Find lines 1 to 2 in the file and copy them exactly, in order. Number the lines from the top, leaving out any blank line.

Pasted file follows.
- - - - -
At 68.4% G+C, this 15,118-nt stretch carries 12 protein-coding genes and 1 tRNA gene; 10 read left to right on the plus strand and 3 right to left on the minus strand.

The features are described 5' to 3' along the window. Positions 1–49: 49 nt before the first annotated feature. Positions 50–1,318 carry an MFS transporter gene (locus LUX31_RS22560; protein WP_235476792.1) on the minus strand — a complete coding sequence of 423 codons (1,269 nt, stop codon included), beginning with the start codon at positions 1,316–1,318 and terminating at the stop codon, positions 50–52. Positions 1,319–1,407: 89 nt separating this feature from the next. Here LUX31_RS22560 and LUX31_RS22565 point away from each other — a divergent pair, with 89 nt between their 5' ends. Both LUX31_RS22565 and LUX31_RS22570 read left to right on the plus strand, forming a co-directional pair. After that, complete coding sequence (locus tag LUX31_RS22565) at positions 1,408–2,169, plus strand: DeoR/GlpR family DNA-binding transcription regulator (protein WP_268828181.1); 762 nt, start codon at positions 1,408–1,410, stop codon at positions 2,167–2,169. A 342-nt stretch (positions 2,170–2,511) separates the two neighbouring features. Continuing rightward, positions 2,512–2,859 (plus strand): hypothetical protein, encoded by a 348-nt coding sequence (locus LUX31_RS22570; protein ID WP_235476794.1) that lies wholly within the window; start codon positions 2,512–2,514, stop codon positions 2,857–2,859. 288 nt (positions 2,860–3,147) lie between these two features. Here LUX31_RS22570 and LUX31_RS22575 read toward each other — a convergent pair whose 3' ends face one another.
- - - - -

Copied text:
At 68.4% G+C, this 15,118-nt stretch carries 12 protein-coding genes and 1 tRNA gene; 10 read left to right on the plus strand and 3 right to left on the minus strand.

The features are described 5' to 3' along the window. Positions 1–49: 49 nt before the first annotated feature. Positions 50–1,318 carry an MFS transporter gene (locus LUX31_RS22560; protein WP_235476792.1) on the minus strand — a complete coding sequence of 423 codons (1,269 nt, stop codon included), beginning with the start codon at positions 1,316–1,318 and terminating at the stop codon, positions 50–52. Positions 1,319–1,407: 89 nt separating this feature from the next. Here LUX31_RS22560 and LUX31_RS22565 point away from each other — a divergent pair, with 89 nt between their 5' ends. Both LUX31_RS22565 and LUX31_RS22570 read left to right on the plus strand, forming a co-directional pair. After that, complete coding sequence (locus tag LUX31_RS22565) at positions 1,408–2,169, plus strand: DeoR/GlpR family DNA-binding transcription regulator (protein WP_268828181.1); 762 nt, start codon at positions 1,408–1,410, stop codon at positions 2,167–2,169. A 342-nt stretch (positions 2,170–2,511) separates the two neighbouring features. Continuing rightward, positions 2,512–2,859 (plus strand): hypothetical protein, encoded by a 348-nt coding sequence (locus LUX31_RS22570; protein ID WP_235476794.1) that lies wholly within the window; start codon positions 2,512–2,514, stop codon positions 2,857–2,859. 288 nt (positions 2,860–3,147) lie between these two features. Here LUX31_RS22570 and LUX31_RS22575 read toward each other — a convergent pair whose 3' ends face one another.